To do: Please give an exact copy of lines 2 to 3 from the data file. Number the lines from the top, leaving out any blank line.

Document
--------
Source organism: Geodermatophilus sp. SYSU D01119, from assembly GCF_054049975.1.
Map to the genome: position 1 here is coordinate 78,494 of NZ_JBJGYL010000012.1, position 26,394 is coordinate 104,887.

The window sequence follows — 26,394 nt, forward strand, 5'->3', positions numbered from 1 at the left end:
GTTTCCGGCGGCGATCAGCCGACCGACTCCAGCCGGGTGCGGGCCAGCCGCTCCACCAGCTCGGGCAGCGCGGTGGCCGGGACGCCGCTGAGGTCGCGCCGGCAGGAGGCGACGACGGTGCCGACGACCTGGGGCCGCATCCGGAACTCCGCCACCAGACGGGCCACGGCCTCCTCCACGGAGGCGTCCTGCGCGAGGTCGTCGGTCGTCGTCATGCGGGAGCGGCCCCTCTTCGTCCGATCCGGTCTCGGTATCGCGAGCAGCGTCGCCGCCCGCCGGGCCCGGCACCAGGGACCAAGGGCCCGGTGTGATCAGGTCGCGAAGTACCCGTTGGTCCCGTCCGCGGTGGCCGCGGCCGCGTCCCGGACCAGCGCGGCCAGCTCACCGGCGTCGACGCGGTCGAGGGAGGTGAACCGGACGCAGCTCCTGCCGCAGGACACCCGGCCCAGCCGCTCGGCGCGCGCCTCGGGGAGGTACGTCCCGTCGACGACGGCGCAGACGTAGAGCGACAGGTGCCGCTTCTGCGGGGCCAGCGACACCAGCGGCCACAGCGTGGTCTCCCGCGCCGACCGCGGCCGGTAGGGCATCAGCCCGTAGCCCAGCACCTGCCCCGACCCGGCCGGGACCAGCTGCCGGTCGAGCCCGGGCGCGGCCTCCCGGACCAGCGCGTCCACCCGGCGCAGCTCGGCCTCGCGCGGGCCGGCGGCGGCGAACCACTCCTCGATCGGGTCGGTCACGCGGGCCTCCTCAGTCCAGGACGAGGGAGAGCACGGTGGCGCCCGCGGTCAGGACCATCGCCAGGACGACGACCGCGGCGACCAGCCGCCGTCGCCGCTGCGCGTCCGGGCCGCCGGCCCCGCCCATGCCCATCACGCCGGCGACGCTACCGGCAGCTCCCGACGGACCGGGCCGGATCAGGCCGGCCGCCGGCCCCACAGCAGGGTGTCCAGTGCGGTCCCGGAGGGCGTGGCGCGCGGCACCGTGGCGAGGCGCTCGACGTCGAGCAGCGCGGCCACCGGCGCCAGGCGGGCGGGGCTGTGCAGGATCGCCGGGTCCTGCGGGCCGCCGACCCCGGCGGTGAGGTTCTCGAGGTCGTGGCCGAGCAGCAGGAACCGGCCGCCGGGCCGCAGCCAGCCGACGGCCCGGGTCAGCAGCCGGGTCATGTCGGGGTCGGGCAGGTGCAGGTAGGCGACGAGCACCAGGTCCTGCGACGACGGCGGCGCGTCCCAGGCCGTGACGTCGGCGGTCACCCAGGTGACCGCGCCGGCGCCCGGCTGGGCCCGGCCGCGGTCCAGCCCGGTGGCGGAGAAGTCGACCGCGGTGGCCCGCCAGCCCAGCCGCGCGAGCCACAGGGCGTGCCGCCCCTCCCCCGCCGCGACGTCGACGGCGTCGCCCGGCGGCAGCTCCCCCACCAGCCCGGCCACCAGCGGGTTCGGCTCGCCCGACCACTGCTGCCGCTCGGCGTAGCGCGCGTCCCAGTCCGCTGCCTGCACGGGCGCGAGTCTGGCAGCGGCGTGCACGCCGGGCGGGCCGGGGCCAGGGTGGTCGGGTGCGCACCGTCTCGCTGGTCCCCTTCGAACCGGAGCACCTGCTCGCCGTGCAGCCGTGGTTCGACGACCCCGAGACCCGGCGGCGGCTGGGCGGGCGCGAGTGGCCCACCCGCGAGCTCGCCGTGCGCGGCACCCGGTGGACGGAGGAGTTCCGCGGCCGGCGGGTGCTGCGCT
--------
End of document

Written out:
Map to the genome: position 1 here is coordinate 78,494 of NZ_JBJGYL010000012.1, position 26,394 is coordinate 104,887.

The window sequence follows — 26,394 nt, forward strand, 5'->3', positions numbered from 1 at the left end: